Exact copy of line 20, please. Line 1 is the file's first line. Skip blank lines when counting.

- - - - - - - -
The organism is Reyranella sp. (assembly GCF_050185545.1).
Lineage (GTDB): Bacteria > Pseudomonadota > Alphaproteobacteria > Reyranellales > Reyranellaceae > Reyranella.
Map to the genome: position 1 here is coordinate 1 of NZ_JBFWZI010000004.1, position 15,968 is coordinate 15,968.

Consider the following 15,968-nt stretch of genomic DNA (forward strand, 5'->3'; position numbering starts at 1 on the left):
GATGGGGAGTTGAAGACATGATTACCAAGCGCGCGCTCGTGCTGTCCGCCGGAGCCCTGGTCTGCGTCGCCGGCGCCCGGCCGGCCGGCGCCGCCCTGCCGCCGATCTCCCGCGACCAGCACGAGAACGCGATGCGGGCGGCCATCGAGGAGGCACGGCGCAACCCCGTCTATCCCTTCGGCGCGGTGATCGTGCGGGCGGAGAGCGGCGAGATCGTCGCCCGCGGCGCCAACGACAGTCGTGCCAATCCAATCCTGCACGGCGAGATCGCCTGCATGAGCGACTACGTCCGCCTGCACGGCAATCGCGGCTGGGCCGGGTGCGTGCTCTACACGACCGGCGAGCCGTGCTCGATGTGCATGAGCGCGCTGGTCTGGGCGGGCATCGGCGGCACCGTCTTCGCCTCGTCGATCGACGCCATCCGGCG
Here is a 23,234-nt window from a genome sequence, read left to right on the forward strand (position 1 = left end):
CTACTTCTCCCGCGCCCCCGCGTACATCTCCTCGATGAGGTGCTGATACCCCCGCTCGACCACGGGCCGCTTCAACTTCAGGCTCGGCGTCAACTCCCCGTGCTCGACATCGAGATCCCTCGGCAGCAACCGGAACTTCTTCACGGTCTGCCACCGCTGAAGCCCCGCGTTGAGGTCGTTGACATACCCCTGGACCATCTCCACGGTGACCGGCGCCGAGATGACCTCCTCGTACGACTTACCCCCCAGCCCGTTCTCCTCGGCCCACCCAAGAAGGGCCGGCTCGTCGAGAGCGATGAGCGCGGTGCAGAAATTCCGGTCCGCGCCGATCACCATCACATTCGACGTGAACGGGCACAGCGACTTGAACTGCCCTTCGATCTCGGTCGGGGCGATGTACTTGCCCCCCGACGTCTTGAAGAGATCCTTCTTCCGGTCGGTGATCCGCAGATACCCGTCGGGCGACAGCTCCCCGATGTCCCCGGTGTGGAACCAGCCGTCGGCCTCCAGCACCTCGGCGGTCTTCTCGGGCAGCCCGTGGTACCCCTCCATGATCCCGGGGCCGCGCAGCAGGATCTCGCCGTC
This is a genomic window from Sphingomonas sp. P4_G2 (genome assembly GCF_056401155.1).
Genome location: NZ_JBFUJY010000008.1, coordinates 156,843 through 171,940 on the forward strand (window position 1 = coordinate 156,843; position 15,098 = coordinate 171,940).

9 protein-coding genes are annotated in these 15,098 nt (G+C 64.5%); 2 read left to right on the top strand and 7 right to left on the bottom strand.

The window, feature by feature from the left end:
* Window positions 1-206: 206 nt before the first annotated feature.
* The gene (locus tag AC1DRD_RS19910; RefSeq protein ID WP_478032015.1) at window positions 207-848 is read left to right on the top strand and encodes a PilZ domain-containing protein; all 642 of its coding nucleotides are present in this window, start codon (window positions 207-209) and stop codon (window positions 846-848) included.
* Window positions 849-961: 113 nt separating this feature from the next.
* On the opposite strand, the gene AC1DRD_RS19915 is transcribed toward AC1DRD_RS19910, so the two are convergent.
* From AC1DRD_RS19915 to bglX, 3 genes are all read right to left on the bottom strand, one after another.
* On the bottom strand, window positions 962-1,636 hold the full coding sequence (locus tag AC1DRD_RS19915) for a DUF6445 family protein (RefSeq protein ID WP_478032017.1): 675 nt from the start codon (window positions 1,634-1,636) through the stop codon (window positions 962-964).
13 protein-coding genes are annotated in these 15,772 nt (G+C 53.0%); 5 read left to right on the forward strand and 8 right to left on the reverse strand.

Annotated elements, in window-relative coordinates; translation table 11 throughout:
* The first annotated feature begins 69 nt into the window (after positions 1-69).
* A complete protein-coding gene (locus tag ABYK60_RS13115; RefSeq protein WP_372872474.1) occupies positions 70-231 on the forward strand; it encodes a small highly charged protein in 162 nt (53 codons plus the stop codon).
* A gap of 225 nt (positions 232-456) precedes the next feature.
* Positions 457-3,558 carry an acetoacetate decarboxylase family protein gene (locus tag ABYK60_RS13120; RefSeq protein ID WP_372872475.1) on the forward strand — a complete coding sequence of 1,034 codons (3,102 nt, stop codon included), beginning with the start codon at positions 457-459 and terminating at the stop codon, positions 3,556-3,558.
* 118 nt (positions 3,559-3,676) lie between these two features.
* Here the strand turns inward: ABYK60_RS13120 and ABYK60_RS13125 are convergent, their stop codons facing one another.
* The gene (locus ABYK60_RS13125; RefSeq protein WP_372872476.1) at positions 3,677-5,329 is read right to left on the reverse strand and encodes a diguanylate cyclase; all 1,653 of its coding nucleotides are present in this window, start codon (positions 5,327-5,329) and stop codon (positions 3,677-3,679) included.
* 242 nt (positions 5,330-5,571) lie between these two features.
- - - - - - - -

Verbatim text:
* The first annotated feature begins 69 nt into the window (after positions 1-69).